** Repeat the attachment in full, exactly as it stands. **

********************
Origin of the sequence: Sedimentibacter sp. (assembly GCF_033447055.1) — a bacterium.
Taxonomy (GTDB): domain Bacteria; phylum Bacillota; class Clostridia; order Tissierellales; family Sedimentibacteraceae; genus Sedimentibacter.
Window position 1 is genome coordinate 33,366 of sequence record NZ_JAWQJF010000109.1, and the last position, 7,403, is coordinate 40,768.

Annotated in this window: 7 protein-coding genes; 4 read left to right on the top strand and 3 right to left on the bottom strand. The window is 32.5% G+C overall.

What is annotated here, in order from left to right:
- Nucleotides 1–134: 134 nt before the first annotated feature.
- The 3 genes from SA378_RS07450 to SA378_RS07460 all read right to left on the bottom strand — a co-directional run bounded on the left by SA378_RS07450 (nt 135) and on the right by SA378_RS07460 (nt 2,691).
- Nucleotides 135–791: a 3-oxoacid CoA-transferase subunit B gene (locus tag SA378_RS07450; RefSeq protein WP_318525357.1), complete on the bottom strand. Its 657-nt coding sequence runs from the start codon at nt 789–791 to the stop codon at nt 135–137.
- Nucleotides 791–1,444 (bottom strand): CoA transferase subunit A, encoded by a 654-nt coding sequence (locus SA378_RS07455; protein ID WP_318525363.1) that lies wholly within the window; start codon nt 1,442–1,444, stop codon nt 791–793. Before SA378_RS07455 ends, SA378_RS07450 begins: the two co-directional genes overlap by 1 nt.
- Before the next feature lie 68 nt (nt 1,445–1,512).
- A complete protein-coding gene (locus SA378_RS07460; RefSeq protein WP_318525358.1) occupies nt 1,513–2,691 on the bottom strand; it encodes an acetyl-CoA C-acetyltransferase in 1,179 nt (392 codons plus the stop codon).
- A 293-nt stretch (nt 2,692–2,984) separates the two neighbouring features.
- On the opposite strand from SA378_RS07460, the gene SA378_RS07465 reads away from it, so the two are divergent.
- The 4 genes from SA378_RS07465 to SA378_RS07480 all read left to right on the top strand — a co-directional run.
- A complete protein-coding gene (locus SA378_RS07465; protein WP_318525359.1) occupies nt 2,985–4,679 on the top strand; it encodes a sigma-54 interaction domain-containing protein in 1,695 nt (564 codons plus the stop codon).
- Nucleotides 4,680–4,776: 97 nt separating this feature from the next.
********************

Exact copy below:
Origin of the sequence: Sedimentibacter sp. (assembly GCF_033447055.1) — a bacterium.
Taxonomy (GTDB): domain Bacteria; phylum Bacillota; class Clostridia; order Tissierellales; family Sedimentibacteraceae; genus Sedimentibacter.
Window position 1 is genome coordinate 33,366 of sequence record NZ_JAWQJF010000109.1, and the last position, 7,403, is coordinate 40,768.

Annotated in this window: 7 protein-coding genes; 4 read left to right on the top strand and 3 right to left on the bottom strand. The window is 32.5% G+C overall.

What is annotated here, in order from left to right:
- Nucleotides 1–134: 134 nt before the first annotated feature.
- The 3 genes from SA378_RS07450 to SA378_RS07460 all read right to left on the bottom strand — a co-directional run bounded on the left by SA378_RS07450 (nt 135) and on the right by SA378_RS07460 (nt 2,691).
- Nucleotides 135–791: a 3-oxoacid CoA-transferase subunit B gene (locus tag SA378_RS07450; RefSeq protein WP_318525357.1), complete on the bottom strand. Its 657-nt coding sequence runs from the start codon at nt 789–791 to the stop codon at nt 135–137.
- Nucleotides 791–1,444 (bottom strand): CoA transferase subunit A, encoded by a 654-nt coding sequence (locus SA378_RS07455; protein ID WP_318525363.1) that lies wholly within the window; start codon nt 1,442–1,444, stop codon nt 791–793. Before SA378_RS07455 ends, SA378_RS07450 begins: the two co-directional genes overlap by 1 nt.
- Before the next feature lie 68 nt (nt 1,445–1,512).
- A complete protein-coding gene (locus SA378_RS07460; RefSeq protein WP_318525358.1) occupies nt 1,513–2,691 on the bottom strand; it encodes an acetyl-CoA C-acetyltransferase in 1,179 nt (392 codons plus the stop codon).
- A 293-nt stretch (nt 2,692–2,984) separates the two neighbouring features.
- On the opposite strand from SA378_RS07460, the gene SA378_RS07465 reads away from it, so the two are divergent.
- The 4 genes from SA378_RS07465 to SA378_RS07480 all read left to right on the top strand — a co-directional run.
- A complete protein-coding gene (locus SA378_RS07465; protein WP_318525359.1) occupies nt 2,985–4,679 on the top strand; it encodes a sigma-54 interaction domain-containing protein in 1,695 nt (564 codons plus the stop codon).
- Nucleotides 4,680–4,776: 97 nt separating this feature from the next.